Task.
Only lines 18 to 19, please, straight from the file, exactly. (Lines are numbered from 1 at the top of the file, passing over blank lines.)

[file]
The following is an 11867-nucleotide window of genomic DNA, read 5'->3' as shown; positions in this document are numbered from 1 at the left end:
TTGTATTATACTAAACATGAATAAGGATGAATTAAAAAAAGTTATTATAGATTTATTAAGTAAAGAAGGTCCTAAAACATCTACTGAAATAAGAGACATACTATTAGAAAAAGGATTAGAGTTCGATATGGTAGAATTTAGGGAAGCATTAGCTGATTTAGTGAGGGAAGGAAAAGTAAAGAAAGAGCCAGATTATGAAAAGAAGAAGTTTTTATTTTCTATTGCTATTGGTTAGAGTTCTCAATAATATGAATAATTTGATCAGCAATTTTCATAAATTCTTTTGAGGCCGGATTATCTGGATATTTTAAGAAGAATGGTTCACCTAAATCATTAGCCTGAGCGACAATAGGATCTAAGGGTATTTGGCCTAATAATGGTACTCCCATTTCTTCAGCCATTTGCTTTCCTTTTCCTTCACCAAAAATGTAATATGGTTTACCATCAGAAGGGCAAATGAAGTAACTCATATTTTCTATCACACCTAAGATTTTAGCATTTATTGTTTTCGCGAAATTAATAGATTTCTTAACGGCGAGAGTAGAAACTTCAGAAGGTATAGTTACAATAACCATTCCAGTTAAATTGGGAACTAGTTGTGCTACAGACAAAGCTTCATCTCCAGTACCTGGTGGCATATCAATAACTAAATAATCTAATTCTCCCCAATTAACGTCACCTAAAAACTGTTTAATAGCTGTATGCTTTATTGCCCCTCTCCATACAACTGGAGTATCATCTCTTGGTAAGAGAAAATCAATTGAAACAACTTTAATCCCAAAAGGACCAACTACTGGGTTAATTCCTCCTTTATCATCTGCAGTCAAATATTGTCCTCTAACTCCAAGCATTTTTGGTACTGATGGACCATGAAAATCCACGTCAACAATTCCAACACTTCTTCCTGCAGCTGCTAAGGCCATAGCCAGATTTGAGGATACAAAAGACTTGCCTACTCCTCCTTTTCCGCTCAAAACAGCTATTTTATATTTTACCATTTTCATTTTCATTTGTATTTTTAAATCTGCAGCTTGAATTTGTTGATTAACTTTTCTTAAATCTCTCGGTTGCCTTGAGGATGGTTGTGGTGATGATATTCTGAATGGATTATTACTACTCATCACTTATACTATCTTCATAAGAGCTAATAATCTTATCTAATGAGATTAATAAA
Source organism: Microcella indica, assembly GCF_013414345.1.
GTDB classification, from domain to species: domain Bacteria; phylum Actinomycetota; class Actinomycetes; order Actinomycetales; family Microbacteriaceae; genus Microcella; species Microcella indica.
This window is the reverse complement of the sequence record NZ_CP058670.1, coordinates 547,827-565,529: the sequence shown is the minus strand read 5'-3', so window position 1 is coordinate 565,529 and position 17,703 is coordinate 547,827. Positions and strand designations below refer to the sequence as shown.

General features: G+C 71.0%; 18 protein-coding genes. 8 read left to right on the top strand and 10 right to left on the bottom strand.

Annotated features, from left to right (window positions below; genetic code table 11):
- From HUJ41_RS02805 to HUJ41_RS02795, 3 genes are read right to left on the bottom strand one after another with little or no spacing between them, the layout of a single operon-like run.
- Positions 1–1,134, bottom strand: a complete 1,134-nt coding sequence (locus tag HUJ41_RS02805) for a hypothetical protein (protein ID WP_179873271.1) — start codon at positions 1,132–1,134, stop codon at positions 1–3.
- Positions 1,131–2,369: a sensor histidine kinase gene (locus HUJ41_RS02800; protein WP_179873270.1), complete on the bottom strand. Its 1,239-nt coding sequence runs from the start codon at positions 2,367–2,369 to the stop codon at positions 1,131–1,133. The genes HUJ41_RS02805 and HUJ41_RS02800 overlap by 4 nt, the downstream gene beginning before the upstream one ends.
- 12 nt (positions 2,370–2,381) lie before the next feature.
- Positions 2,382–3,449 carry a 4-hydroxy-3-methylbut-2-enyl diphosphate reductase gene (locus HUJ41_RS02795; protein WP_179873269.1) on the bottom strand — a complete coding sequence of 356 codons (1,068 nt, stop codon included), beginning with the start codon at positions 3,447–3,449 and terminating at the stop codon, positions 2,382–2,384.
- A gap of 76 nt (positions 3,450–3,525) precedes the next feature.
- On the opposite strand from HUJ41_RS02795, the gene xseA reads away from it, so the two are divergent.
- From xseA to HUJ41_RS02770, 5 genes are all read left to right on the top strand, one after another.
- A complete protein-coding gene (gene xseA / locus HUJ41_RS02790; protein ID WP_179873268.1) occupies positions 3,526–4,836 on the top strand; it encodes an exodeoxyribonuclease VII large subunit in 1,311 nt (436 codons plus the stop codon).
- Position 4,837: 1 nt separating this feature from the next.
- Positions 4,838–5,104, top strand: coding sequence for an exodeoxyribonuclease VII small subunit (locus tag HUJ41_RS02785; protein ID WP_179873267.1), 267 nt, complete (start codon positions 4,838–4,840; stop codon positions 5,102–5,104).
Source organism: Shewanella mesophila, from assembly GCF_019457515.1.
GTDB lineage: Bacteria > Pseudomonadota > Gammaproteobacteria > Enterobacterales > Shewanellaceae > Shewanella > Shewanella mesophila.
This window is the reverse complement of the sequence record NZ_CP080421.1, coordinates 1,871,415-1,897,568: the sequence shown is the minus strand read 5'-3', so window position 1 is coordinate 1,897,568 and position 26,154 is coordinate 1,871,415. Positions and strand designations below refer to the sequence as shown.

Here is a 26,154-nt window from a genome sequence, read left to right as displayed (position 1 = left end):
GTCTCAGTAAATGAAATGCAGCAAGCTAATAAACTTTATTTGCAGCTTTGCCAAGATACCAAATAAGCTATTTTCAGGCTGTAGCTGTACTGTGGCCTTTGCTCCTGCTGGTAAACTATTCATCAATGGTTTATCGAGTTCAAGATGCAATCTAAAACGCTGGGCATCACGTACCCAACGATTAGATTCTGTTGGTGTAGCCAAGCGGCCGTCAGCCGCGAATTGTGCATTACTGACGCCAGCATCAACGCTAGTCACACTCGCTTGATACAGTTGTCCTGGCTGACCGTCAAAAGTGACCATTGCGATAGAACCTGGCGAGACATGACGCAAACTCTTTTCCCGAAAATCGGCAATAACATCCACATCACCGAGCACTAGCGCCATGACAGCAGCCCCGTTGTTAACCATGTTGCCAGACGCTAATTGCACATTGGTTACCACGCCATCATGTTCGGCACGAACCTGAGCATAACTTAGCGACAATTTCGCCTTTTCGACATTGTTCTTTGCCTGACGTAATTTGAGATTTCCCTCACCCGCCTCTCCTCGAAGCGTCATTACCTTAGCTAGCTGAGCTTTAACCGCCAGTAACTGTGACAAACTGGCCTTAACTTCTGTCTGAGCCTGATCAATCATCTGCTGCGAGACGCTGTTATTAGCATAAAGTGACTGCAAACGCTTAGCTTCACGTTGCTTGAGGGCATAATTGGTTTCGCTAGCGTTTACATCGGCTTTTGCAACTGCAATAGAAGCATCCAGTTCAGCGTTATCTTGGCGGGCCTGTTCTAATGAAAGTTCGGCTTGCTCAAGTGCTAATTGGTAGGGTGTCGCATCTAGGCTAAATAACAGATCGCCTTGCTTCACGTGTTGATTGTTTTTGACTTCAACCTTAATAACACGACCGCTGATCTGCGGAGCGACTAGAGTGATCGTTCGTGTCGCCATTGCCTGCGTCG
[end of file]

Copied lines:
- Positions 4,838–5,104, top strand: coding sequence for an exodeoxyribonuclease VII small subunit (locus tag HUJ41_RS02785; protein ID WP_179873267.1), 267 nt, complete (start codon positions 4,838–4,840; stop codon positions 5,102–5,104).
Source organism: Shewanella mesophila, from assembly GCF_019457515.1.